What's This?Want to see a net trick?
Image: Open Road films
The truth about microwave ovens is not that they can be used for spying. As you're about to see, it's quite the opposite.
But in this brave new world where world leaders forcefully insist that left is down and right is up — often by distorting something they saw on a TV screen moments ago — it's not too much of a stretch to think that Kellyanne Conway may have recently screened Snowden.
In an interview with her hometown paper published Sunday, the senior counselor to President Donald Trump was asked point-blank whether she had any evidence that Trump Tower had been "wiretapped."
Her now-infamous answer:
There are many ways to surveil each other now, unfortunately. There was an article this week that said you can surveil someone through their phones, certainly through their television sets — any number of ways. ... and microwaves that turn into cameras, et cetera. We know that this is just a fact of modern life.
There was indeed that WikiLeaks dump earlier this month suggesting that smartphones and TVs could be hacked. But it mentioned nothing whatsoever about microwaves. Where could Conway have possibly gotten the kernel of an idea about microwaves that she would later misrepresent, whipping up another nonsensical viral moment.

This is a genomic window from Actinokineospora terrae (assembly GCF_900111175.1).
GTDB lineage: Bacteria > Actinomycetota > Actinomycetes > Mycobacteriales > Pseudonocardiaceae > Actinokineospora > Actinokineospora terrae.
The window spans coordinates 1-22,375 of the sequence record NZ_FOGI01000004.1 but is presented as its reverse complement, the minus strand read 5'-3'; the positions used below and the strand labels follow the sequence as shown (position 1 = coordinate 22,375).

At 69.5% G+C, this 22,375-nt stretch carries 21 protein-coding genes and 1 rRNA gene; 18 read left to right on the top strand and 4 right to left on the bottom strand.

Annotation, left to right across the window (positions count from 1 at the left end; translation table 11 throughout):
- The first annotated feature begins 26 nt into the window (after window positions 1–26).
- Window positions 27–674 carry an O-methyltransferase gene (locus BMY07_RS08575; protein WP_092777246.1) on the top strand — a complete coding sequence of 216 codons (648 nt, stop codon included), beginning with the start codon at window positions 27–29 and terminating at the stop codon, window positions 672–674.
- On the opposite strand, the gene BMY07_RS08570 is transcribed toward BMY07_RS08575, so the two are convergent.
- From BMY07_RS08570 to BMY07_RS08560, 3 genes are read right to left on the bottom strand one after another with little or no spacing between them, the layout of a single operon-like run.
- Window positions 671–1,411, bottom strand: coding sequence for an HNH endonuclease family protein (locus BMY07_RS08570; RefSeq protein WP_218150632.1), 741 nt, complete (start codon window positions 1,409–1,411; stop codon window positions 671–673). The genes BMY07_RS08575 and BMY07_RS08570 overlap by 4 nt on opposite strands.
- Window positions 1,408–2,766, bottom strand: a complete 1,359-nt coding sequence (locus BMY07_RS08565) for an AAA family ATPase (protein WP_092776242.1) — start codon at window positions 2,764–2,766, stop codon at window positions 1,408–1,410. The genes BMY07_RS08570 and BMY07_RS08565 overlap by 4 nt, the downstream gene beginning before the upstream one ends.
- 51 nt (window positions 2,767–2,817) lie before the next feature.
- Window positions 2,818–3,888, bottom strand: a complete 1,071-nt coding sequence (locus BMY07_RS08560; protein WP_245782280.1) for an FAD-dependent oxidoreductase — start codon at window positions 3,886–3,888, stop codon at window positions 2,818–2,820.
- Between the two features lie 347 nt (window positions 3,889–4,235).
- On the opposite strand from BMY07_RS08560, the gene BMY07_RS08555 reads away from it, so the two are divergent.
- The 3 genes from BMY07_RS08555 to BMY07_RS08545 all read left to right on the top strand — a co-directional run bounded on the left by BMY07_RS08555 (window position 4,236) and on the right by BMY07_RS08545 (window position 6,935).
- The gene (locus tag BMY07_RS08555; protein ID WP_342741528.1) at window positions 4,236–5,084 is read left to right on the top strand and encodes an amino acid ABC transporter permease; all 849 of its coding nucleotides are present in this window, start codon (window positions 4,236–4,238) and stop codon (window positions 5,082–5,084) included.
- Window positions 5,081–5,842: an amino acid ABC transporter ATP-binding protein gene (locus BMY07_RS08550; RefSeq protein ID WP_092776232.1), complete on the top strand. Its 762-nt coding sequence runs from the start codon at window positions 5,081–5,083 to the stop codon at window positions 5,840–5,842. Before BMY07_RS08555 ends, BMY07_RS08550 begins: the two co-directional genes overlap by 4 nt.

Have a watch of this clip from Snowden, which comes courtesy of Open Road Films. Yes, it features a paranoid Edward Snowden and there's a microwave, but as you probably have guessed, the microwave isn't doing any spying:
Snowden puts his visitors' cell phones in the nuker not to make iHotPockets, but because "It blocks UHF frequencies." If someone was hacking the journalist's phones, there's no way to get a signal in or out.
Pretty clever. And based in fact.
That's because a standard microwave oven acts as a Faraday cage, the fancy name for any enclosure that blocks the passage of electromagnetic fields. A little home test proved this to be effective.
I called my cellphone from Google Voice on my laptop, and it worked as usual:
Lose my number.
Image: mashable/josh Dickey
And again, inside the microwave, as my Google Voice dials it. Nothing doing — in fact, it went straight to voicemail, every time, as if I were off the grid:
Who is photographing whom here?
Image: mashable/josh dickey
Now then, a senior White House adviser boning up on the ins and outs of wiretapping for a big interview by watching Snowden on a DVD or streaming service like iTunes — where it's been available since Dec. 27 — and still not getting it would have seemed like a ridiculous thing, oh, 50 or so days ago.
But nowadays you serve up the most rubbery, undercooked stuff in a flash and some folks will just eat it up.Topics: Donald Trump, edward snowden, Entertainment, Movies, Joseph Gordon-Levitt, kellyanne conway, Snowden